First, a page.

Battle over Orange County station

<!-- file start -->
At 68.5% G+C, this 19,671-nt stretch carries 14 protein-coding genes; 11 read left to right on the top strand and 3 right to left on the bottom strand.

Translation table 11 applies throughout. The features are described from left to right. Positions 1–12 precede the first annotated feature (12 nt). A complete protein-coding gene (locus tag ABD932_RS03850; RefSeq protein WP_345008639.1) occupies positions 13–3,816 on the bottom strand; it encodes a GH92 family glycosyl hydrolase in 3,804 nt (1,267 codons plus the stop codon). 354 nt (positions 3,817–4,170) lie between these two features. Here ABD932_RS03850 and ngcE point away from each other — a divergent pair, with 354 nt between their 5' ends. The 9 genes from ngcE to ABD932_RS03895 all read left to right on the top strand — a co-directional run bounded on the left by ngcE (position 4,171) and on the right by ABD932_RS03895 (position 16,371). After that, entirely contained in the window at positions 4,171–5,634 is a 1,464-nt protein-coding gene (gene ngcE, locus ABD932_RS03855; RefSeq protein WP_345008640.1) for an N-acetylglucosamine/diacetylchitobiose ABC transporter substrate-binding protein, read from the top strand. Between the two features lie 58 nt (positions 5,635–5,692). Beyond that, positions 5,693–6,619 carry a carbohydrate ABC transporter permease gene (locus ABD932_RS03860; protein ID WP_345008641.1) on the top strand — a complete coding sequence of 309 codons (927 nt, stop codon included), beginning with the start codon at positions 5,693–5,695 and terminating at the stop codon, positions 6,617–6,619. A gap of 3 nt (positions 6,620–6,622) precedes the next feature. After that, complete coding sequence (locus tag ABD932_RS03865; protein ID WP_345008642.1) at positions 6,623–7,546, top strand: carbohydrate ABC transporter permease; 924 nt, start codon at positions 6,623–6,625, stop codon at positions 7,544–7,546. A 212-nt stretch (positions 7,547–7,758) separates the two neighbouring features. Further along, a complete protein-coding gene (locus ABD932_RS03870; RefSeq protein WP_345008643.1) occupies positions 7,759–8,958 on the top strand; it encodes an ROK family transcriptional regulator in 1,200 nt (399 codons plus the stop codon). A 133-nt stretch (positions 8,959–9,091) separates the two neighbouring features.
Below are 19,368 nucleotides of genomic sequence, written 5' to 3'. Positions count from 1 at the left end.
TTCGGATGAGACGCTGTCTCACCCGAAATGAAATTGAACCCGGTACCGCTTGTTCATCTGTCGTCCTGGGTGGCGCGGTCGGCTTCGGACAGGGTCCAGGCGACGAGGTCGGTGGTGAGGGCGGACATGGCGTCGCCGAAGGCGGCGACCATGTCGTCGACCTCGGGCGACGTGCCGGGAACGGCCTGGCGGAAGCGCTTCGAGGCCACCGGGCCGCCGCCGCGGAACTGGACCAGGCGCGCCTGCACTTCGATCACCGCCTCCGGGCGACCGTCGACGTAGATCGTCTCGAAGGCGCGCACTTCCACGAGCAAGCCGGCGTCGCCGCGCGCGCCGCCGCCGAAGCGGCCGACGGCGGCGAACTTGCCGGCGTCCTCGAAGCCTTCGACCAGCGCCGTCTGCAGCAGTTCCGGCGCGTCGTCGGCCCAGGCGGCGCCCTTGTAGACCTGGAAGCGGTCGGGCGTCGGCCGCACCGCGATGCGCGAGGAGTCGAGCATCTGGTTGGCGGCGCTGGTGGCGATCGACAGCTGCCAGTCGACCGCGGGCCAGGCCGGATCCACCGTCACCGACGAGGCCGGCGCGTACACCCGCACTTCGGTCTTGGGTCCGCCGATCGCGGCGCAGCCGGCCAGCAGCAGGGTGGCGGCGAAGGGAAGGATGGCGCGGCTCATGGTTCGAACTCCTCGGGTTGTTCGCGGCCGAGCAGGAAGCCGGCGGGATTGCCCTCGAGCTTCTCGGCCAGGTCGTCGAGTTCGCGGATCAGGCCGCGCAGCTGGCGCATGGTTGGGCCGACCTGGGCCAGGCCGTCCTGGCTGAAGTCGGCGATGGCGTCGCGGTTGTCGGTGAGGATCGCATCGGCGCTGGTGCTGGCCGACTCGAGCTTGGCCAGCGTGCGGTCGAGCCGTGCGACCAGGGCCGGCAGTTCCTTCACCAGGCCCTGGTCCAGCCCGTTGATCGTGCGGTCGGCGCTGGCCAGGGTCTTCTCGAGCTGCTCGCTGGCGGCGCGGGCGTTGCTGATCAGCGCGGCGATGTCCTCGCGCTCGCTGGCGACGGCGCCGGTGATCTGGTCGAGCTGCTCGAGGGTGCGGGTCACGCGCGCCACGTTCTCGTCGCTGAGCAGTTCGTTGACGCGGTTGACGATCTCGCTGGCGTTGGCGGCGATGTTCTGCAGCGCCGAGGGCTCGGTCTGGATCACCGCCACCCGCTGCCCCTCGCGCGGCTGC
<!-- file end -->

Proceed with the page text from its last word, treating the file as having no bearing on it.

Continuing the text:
first_imgSANTA ANA – For more than 30 years, public television station KOCE has been heralded for its lineup of award-winning news programs that remind viewers there’s more to Orange County than sun-drenched beaches. Now, however, the county’s only local television station is fighting in court to prevent a televangelist network from taking over its airwaves. The case, under review by a state appeals court, pits Daystar, one of the nation’s largest Christian television networks, against a small but popular public station that remains dedicated to Orange County’s 3 million residents in a media market dominated by the high-amplitude news and Hollywood glitz of nearby Los Angeles. “If we were in the middle of Kansas somewhere, these 3 million people would be their own city with six competing TV stations,” said Mel Rogers, KOCE-TV president. “But Los Angeles television doesn’t stray down here unless there’s some car chase or shooting.” Daystar attorney Richard Lloyd Sherman said the district blatantly violated the state’s education code to prevent the station from falling into the hands of a televangelist network and had a “symbiotic, close relationship” with the KOCE Foundation. “There’s been a corrupt auction that took place to give this station to the foundation,” Sherman told the three-judge panel of the 4th District Court of Appeal. “Their desire to have a PBS station outweighs everything else. It was never going to fall into the hands of a television evangelist.” Those who favor the PBS station, however, say they had discretion to choose the highest “responsible” bidder and that was the KOCE Foundation. The district had an obligation to Orange County to keep KOCE-TV as a public asset, Ardelle St. George, the foundation’s legal counsel, said outside court. “KOCE offers the only continual coverage of Orange County and it has just been a tremendous asset,” she said. “It’s really the voice of Orange County.” Huntington Beach-based KOCE’s major shows include the news program “Real Orange,” which last year won the station’s 25th Los Angeles-area Emmy Award, and “Inside OC,” which presents interviews and discussions. KOCE supporters worry that Daystar would strip all local programming and beam in national shows that don’t reflect the county’s needs. The station would also have to refund $22 million in grants from the national Public Broadcasting Service if it became privately owned, attorneys said. Daystar, which owns 40 television stations nationwide and claims a potential U.S. audience of 128 million people, would be required under the current terms to keep KOCE-TV’s educational courses for school children, teacher training and nontraditional college students. “Daystar has a history of buying local stations and then they no longer carry local news,” said Milford Dahl, an attorney for the college district. “They give it away to the national broadcasters in return for the right to broadcast their national stuff.” The appeals court is expected to rule by January. 160Want local news?Sign up for the Localist and stay informed Something went wrong. Please try again.subscribeCongratulations! You’re all set! AD Quality Auto 360p 720p 1080p Top articles1/5READ MOREBlues bury Kings early with four first-period goals The conflict began in 2003, when the Coast Community College District decided to sell the 33-year-old KOCE-TV to get rid of the $2 million annual carrying cost associated with the station and generate some cash for the district. The district includes three junior colleges in Orange County and serves more than 60,000 full- and part-time students, some of whom study by way of courses aired on KOCE-TV for 40 hours a week. After a bidding process, the district sold the station to the KOCE Foundation, the station’s fundraising arm, for $32 million – an $8 million down payment in cash, with the rest spread over 30 years of payments. That amount later dropped to $28 million. But Texas-based Daystar sued a short time later, saying the district should have selected its bid of $25 million because the sale was completed under a state law that allows college districts to sell surplus property “for cash” to the highest bidder. The foundation’s bid, it argues, included only $8 million in cash. Daystar increased its bid to $40 million the day after bidding closed. A lower court ruled in favor of the college district and the foundation, but that ruling was overturned on appeal. On Tuesday, the Santa Ana-based appellate panel reheard arguments in the case – a highly unusual move – after agreeing to review its decision after a petition from KOCE, the foundation and the district. last_img read more